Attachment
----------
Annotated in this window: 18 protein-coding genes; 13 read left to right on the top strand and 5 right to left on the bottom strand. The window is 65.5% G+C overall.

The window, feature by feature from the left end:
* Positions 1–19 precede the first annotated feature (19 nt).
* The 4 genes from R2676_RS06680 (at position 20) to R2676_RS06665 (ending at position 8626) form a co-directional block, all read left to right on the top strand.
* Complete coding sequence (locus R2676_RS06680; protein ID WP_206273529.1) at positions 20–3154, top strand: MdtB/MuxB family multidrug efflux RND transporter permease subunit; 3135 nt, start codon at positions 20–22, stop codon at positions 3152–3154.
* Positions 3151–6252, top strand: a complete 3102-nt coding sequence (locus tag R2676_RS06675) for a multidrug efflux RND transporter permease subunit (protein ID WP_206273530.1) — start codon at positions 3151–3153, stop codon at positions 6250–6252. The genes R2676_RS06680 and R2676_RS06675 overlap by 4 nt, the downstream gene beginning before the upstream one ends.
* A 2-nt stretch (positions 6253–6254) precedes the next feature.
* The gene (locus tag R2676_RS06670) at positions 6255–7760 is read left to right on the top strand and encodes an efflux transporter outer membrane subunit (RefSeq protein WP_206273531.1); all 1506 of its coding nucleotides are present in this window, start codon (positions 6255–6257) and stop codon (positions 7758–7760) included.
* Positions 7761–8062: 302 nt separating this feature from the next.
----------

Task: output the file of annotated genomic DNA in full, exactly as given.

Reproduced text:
Annotated in this window: 18 protein-coding genes; 13 read left to right on the top strand and 5 right to left on the bottom strand. The window is 65.5% G+C overall.

The window, feature by feature from the left end:
* Positions 1–19 precede the first annotated feature (19 nt).
* The 4 genes from R2676_RS06680 (at position 20) to R2676_RS06665 (ending at position 8626) form a co-directional block, all read left to right on the top strand.
* Complete coding sequence (locus R2676_RS06680; protein ID WP_206273529.1) at positions 20–3154, top strand: MdtB/MuxB family multidrug efflux RND transporter permease subunit; 3135 nt, start codon at positions 20–22, stop codon at positions 3152–3154.
* Positions 3151–6252, top strand: a complete 3102-nt coding sequence (locus tag R2676_RS06675) for a multidrug efflux RND transporter permease subunit (protein ID WP_206273530.1) — start codon at positions 3151–3153, stop codon at positions 6250–6252. The genes R2676_RS06680 and R2676_RS06675 overlap by 4 nt, the downstream gene beginning before the upstream one ends.
* A 2-nt stretch (positions 6253–6254) precedes the next feature.
* The gene (locus tag R2676_RS06670) at positions 6255–7760 is read left to right on the top strand and encodes an efflux transporter outer membrane subunit (RefSeq protein WP_206273531.1); all 1506 of its coding nucleotides are present in this window, start codon (positions 6255–6257) and stop codon (positions 7758–7760) included.
* Positions 7761–8062: 302 nt separating this feature from the next.